SYNCHRONIZED ANNOTATIONS IN FIXED DIGITAL DOCUMENTS

- Microsoft

Techniques are described for receiving annotations in a fixed digital document on a first computing device and streaming them to multiple other computing devices that are connected to the first computing device using a peer-to-peer network. For example, a session may be established between the first computing device and a plurality of the other computing devices. Annotations may be received at the first computing device and streamed to the multiple other computing devices using the peer-to-peer network. For example, the annotations may include highlighting text in the fixed digital document, or electronic ink annotations made at a given location within the fixed digital document. These annotations may be streamed to the other computing devices in real-time, or at regular intervals, without requiring a cloud connection and without the need to save, close, and/or reopen the fixed digital document for the annotations to be received by the other computing devices.

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Description
BACKGROUND

Personal computing devices are increasingly being used in group environments, such as the classroom, to allow multiple users in the group to view the same digital document without having to use a screen and projector or other large-form multimedia device.

Additionally, a number of fixed digital document types, such as Portable Document Format documents (“PDFs”), permit users to add annotations to the document, using, e.g., text input, highlighting, electronic ink “pen” markings, etc. However, if a group leader (for example, a teacher) decides to annotate, for example, a PDF book with either highlighting, or other handwritten notes using electronic ink, the other members of the group (e.g., students) are not able to view it, because those changes are only made on the device of the person making the annotations.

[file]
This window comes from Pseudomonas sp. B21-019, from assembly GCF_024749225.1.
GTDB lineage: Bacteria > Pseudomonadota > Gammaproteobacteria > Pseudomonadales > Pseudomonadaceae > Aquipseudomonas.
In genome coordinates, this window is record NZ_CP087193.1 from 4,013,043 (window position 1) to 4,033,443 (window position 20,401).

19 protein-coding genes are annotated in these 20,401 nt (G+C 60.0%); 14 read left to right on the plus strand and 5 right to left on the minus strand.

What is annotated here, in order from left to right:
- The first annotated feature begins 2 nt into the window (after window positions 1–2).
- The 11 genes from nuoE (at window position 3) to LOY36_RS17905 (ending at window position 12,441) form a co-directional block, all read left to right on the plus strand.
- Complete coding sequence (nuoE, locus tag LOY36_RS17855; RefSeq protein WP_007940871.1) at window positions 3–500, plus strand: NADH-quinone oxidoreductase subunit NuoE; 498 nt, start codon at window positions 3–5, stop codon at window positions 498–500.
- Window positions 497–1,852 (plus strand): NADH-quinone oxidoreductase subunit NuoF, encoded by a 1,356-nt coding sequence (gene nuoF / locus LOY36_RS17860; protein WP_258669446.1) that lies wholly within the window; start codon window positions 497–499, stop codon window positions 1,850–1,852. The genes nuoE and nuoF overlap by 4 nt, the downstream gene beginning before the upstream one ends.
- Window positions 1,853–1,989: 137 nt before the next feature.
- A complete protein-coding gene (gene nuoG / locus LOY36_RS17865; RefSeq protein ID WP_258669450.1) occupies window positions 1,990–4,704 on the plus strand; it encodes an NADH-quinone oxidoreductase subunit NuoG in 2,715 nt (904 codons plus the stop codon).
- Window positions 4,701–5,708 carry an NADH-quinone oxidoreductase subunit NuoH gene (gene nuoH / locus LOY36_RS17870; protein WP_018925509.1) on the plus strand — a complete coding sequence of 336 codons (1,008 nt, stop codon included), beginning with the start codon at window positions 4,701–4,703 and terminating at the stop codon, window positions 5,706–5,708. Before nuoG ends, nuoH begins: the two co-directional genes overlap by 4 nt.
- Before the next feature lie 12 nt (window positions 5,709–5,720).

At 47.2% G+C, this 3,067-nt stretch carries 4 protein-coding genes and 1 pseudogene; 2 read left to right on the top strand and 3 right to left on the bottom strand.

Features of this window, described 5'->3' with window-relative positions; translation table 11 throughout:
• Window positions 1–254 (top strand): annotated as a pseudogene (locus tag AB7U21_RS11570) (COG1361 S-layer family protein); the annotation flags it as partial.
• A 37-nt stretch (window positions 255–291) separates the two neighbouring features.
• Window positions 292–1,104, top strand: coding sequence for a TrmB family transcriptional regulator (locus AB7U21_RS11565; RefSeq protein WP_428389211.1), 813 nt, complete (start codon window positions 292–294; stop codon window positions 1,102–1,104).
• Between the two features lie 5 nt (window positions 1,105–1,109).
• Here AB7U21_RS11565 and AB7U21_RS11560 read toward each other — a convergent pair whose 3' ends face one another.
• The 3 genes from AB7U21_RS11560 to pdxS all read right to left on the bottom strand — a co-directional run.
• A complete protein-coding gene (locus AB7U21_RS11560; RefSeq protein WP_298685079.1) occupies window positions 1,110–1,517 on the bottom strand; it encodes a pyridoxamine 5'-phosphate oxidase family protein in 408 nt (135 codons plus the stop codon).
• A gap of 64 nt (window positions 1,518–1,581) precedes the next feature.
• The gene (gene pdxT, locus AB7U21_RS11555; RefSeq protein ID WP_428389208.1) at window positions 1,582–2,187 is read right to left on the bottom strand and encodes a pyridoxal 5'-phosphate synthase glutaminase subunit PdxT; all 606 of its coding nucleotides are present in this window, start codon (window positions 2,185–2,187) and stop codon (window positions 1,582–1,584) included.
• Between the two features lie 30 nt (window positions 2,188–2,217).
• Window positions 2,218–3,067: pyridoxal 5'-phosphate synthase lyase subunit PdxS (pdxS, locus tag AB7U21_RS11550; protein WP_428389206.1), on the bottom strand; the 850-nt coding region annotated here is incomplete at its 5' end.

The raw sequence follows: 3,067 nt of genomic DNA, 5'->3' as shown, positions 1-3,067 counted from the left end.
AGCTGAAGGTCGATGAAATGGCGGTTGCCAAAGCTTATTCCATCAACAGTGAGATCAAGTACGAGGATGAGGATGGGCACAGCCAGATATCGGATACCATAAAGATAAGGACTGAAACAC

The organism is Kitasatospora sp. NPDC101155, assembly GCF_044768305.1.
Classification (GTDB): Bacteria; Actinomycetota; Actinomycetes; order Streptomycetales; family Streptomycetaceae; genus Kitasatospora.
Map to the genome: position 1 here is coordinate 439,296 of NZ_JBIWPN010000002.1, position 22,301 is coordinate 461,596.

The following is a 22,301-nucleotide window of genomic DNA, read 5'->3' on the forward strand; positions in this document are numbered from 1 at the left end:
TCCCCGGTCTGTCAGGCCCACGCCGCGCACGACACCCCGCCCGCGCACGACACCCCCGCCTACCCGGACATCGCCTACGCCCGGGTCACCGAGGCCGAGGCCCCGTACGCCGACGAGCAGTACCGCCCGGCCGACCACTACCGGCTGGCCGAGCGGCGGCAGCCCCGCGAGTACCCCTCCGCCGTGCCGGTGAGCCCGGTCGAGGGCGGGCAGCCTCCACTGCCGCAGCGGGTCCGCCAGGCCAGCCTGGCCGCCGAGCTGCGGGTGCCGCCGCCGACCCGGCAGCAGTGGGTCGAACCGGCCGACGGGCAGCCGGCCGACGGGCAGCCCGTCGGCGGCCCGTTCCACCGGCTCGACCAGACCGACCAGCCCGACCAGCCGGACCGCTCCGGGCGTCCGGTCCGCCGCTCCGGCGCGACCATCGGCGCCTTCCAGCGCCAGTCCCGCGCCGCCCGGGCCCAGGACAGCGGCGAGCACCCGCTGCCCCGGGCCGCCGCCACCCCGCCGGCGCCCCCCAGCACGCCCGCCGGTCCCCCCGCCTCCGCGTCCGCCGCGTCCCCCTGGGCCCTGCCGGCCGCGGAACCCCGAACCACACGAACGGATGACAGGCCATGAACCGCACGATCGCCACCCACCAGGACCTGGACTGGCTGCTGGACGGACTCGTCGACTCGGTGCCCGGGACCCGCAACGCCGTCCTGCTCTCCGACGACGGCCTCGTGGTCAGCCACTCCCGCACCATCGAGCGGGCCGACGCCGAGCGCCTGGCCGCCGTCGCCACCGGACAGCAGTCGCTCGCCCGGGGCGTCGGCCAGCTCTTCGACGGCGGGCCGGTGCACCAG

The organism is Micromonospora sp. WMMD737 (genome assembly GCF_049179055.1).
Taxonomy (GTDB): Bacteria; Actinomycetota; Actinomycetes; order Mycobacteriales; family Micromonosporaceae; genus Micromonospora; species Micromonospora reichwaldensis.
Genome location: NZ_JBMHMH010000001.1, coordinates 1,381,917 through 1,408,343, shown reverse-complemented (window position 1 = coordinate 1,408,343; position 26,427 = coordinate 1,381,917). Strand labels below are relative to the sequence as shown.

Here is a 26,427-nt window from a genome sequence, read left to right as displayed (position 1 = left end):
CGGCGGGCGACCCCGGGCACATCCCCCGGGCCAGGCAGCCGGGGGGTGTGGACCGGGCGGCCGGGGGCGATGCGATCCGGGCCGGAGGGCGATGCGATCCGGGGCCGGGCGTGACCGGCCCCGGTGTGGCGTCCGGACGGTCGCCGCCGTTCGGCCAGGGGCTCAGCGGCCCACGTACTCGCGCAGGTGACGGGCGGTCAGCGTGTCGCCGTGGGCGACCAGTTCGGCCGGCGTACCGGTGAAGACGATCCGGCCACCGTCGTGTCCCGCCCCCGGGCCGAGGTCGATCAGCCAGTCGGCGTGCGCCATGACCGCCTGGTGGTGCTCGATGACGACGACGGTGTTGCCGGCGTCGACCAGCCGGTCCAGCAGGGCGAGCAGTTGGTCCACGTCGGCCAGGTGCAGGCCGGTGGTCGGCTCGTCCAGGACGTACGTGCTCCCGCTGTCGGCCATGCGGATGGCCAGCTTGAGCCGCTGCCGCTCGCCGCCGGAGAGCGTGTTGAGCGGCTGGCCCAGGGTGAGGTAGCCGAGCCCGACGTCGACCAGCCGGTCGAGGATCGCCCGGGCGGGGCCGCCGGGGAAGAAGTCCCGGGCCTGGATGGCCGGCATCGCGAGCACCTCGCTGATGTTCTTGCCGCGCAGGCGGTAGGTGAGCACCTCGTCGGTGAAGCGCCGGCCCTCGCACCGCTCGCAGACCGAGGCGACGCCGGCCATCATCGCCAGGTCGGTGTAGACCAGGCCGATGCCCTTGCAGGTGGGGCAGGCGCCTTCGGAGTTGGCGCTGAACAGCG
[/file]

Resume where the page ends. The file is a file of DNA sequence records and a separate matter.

Thus, allowing the other members of the group to see the annotations requires some sort of additional hardware to project these changes to a screen viewable by the others in the room, such as a video-camera projector that records the changes and projects them on, e.g., a white-board. However, this projection equipment can be costly, and also may not be as readily visible to those seated further from the screen as those sitting nearer the screen.

Additionally, even if the projection is visible to all in the room, if the other members of the group wish to replicate the leader's annotations in their own digital documents, they must physically replicate them while still trying to listen to what others in the room are saying, taking attention away from the discussion. Additionally, the process of members of the group transcribing digital document annotations made by the group leader involves duplication of effort, with the same annotations being made both by the person originally making the annotation, and the others in the room who are copying these annotations into their own digital documents. And, the possibility remains that the annotations will be replicated incorrectly, or that certain annotations will be missed as the discussion continues.

Therefore, there exists an opportunity to improve technologies for synchronizing annotations between fixed digital documents on multiple users' computing devices in real-time.